I've used this analogy before - chicken breeders may select for chickens that have meatier breasts. This is not an adaptive trait in the real world, so in a sense, breeding chickens puts them in an artificial environment with an artificial fitness function to achieve a specific goal. In our simulated environments, we can lower gravity, or make representations of inanimate objects breed, or even impose conditions and fitness functions that have no real world analogues at all. Why not breed AL's like chickens to serve our own purposes, whether or not the environments and selection criteria have analogues in "real" biology?

Ultimately, I believe the technology of evolving computer systems will have enormous implications that will touch all of our lives in very real ways. While the Evogrid and perhaps Vatlife may be interesting tools for exploring biological evolution, my personal interest is in what they can teach us about evolvable software. And if that leads to the emergence of Artificial Intelligence, then so be it. ;)

Hate to spoil a perfectly good closing line, but I did want to add that I did get some positive and encouraging interest in this technology. The comparison to MVC architecture made me happy, the use of Java as a foundation platform seemed to make the crowd happy, and OSGA is apparently something I need to learn.

1 comment:

Wavis said...

Hi Scott, I enjoyed your talk on VatLife. The only weak point I felt was where you lingered too long on the brain-in-a-vat concept, which is old hat to me.

In your sim, the routes of information transfer, or the wires connecting the brain and the environment, essentially create a situation where all "life" in the "environment" would have the same body. The focus therefore must be intelligent use of that body, which necessitates focusing on AI.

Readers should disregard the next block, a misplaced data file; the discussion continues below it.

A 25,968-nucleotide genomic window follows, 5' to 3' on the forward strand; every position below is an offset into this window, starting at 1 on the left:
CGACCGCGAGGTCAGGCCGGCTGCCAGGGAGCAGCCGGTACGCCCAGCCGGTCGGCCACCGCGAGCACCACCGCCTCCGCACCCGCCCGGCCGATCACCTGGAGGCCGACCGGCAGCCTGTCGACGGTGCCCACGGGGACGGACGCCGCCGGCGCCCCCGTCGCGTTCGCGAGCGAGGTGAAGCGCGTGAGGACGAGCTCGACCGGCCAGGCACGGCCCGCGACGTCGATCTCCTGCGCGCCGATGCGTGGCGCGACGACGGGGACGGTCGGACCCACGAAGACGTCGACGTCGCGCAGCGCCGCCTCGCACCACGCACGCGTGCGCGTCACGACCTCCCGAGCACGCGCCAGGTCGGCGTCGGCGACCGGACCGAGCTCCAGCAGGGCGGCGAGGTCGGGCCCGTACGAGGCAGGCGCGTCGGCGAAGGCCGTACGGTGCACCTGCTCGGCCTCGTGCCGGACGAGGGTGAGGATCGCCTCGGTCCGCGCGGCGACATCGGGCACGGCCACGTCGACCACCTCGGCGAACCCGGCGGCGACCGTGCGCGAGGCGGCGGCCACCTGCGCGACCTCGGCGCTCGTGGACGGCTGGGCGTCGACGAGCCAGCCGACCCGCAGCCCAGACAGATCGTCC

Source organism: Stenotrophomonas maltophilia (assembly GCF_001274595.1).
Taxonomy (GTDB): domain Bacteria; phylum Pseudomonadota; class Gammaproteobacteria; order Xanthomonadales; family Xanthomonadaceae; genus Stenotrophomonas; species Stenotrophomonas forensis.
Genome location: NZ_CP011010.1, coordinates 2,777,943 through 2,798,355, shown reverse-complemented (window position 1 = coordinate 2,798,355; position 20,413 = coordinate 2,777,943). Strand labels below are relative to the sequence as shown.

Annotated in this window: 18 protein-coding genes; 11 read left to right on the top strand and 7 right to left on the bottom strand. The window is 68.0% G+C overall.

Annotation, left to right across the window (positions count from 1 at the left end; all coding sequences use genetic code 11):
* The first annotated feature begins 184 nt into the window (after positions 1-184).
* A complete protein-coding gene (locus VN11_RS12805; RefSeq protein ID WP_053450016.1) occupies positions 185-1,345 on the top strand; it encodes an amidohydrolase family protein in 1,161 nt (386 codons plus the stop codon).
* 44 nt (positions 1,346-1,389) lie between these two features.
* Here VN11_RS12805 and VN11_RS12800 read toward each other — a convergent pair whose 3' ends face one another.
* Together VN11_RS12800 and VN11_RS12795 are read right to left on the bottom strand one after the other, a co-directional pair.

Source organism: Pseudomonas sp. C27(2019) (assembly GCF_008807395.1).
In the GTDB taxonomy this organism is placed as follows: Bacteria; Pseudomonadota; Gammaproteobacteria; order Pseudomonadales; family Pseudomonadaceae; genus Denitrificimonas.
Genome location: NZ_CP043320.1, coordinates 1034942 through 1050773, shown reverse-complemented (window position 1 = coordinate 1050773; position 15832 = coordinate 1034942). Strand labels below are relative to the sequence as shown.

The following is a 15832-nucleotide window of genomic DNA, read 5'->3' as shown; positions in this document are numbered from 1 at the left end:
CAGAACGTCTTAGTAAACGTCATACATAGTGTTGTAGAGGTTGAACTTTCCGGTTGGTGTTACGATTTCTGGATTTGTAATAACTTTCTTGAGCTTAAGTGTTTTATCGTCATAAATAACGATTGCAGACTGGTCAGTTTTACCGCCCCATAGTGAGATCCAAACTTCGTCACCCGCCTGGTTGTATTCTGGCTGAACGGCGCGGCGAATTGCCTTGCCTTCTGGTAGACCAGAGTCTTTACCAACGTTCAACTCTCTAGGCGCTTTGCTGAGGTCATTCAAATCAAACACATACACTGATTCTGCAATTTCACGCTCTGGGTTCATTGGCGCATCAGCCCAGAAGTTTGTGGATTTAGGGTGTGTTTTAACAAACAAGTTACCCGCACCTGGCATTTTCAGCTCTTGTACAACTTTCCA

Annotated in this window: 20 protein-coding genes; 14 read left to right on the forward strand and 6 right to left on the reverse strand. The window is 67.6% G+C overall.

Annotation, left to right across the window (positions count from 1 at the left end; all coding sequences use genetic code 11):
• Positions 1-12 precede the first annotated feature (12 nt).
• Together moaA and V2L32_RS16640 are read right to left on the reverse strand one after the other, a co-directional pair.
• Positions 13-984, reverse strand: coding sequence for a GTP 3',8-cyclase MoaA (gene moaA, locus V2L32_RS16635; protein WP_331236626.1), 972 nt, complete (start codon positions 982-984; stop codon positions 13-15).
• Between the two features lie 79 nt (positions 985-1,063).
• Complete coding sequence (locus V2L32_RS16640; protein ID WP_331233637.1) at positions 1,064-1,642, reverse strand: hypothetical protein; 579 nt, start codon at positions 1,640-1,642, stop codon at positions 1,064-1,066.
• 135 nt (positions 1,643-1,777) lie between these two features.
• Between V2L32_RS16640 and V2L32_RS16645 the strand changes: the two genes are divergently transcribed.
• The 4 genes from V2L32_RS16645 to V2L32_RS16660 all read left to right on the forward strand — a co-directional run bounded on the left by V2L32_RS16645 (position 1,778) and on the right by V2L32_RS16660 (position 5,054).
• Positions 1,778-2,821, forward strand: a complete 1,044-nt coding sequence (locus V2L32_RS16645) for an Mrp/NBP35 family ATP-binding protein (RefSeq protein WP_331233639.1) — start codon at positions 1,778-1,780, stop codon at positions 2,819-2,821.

The crux of your concept strikes me as an abstraction of embodiment. AI is meaningless without having a way to express its intelligence, and that interaction with an environment is the focus of most AL. Artificial Life, however, is focused on "creatures" exhibiting sophisticated behaviors whether or not they are backed by something you'd call AI. In fact, behavior in much of AL is entirely encapsulated in body structure.

I could see the next version of VatLife allowing the capacity of organisms to increase or decrease their number of connections with their environment, perhaps for the purpose of specializing certain connections in the same way that we observe organisms specialize their body structure through evolution.

I think I'm mostly just restating what you said, but it still feels worth writing.

Really, I see VatLife as an unprecedented first platform for unifying AI and AL concepts, not to mention being an algorithmic expression of the philosophy "I think therefore I am." I guess I fall in camp 2. I also think that a project like EvoGrid could make use of this level of abstraction to allow the greatest variety of A-Life to interact.

Also, I was the guy who mentioned OSGI, and the java framework my tongue was too twisted to tell at the time is at knopflerfish.org.